Gestational diabetes is a type of diabetes that can develop during pregnancy in women who don’t already have diabetes. Every year, 2% to 10% of pregnancies are affected by gestational diabetes. Managing gestational diabetes will help make sure you have a healthy pregnancy and a healthy baby.
What Causes Gestational Diabetes?
Gestational diabetes occurs when your body can’t make enough insulin during your pregnancy. Insulin is a hormone made by your pancreas that acts like a key to let blood sugar into the cells in your body for use as energy.
During pregnancy, your body makes more hormones and goes through other changes, such as weight gain. These changes cause your body’s cells to use insulin less effectively, a condition called insulin resistance. Insulin resistance increases your body’s need for insulin.
All pregnant women have some insulin resistance during late pregnancy. However, some women have insulin resistance even before they get pregnant. They start pregnancy with an increased need for insulin and are more likely to have gestational diabetes.
How You Can Treat It
The key is to act quickly. As treatable as it is, gestational diabetes can hurt you and your baby.
Treatment aims to keep your blood glucose (blood sugar) levels normal. It can include special meal plans and regular physical activity. It can also include daily blood glucose testing and insulin injections.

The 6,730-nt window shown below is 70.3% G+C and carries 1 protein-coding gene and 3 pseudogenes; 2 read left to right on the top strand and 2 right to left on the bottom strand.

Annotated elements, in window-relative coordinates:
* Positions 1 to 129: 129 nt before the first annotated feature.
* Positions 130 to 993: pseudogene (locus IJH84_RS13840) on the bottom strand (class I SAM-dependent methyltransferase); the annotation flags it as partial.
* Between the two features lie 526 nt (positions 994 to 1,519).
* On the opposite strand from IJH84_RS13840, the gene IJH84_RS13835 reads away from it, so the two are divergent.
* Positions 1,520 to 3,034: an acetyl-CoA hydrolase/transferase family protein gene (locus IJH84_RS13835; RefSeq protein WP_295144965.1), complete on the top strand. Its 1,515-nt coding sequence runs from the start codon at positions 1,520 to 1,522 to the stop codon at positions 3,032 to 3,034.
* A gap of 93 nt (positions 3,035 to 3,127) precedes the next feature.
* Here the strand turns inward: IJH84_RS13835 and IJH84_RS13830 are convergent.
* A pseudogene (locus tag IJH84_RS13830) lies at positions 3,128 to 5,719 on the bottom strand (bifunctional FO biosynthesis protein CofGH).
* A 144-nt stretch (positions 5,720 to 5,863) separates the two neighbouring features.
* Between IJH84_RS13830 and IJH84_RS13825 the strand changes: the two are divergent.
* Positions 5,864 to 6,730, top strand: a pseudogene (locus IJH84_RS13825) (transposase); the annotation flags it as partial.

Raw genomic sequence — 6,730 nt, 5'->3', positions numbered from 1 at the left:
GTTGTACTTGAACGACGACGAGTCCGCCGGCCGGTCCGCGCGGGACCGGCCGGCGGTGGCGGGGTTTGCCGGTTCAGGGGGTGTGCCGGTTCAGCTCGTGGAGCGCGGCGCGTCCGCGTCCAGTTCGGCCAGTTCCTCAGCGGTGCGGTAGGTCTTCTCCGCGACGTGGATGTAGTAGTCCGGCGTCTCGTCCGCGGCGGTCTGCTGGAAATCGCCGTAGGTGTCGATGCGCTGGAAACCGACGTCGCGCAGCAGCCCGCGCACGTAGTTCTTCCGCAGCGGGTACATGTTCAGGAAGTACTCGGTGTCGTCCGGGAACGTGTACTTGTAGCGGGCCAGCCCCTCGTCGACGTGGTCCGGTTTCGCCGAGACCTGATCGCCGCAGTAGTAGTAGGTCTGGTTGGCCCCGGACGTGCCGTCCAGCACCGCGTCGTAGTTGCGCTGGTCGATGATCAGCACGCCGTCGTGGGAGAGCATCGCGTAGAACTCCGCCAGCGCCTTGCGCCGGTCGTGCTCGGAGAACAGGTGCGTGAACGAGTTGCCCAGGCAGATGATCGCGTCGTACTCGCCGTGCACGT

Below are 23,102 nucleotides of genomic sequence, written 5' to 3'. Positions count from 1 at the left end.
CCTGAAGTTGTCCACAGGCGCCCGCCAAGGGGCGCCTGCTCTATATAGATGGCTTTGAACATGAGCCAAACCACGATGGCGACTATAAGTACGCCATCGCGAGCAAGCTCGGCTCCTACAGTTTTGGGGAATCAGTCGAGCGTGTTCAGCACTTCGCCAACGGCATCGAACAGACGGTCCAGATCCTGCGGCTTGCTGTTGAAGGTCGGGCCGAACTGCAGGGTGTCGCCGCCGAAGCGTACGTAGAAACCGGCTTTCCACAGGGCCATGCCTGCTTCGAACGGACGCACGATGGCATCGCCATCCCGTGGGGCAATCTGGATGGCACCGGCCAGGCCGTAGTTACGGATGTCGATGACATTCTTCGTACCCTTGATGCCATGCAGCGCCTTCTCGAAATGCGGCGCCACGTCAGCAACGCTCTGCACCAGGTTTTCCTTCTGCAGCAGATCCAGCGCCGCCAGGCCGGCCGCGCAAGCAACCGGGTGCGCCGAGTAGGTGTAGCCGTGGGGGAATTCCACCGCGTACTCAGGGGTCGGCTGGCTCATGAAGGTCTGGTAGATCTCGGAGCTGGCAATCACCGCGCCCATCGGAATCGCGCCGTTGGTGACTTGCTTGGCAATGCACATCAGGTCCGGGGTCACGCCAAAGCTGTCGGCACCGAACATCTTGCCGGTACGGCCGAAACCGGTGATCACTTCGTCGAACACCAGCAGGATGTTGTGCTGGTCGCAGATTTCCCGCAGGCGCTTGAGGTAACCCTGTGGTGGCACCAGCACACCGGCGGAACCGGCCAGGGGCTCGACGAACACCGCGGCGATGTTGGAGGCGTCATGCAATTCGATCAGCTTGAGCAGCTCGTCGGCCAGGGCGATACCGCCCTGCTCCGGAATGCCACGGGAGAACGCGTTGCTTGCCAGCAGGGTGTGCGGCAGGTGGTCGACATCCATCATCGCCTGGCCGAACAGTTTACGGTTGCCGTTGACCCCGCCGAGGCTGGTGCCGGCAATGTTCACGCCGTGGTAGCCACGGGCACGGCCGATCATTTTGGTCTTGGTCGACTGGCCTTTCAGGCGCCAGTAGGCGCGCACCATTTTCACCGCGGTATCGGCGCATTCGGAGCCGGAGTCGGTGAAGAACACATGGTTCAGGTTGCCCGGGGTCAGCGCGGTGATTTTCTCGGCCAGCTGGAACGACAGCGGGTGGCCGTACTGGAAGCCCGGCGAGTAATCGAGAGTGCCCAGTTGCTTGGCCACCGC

We suggest the following target for women testing blood glucose levels during pregnancy:
- Before a meal: 95 mg/dl or less
- One hour after a meal: 140 mg/dl or less
- Two hours after a meal: 120 mg/dl or less
Always remember that this is treatable—and working with your health care team can help ensure a healthy pregnancy.
Diet and Exercise are Your Friends
As with all forms of diabetes, diet and exercise can help you gain the upper hand. With gestational diabetes, maintaining a balanced diet is integral to your success. Your doctor can help you develop a meal plan that makes sense for you, helping you identify the best foods and quick meal ideas that can help you stay healthy and strong.
Exercise is critical as well. Work with your doctor to determine the level of activity that’s safe for you and your baby throughout your pregnancy. Use our resources as well to stay in touch with ideas for daily activity. The important thing to remember is to take action as quickly as you can, to stay with it, and to stay on top of your condition. It’s treatable. It’s manageable. And it’s a fight that you can win.